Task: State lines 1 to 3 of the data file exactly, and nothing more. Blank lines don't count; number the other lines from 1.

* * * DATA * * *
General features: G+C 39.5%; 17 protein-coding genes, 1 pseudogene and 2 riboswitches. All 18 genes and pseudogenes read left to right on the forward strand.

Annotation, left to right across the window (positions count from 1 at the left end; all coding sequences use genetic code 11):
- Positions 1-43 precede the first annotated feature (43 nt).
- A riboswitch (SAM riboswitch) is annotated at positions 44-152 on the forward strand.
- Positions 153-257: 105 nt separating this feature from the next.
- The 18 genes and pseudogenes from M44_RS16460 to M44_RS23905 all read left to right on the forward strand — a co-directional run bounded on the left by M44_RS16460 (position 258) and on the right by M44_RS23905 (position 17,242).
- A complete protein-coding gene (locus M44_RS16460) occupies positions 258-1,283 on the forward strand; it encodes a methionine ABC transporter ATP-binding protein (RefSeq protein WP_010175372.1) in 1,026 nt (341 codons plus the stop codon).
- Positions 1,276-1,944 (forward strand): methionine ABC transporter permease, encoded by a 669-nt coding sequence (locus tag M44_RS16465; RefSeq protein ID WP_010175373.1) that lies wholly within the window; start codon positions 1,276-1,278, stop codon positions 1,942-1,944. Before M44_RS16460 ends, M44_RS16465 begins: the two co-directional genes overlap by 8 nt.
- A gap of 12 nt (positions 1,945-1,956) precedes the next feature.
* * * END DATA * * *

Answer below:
General features: G+C 39.5%; 17 protein-coding genes, 1 pseudogene and 2 riboswitches. All 18 genes and pseudogenes read left to right on the forward strand.

Annotation, left to right across the window (positions count from 1 at the left end; all coding sequences use genetic code 11):
- Positions 1-43 precede the first annotated feature (43 nt).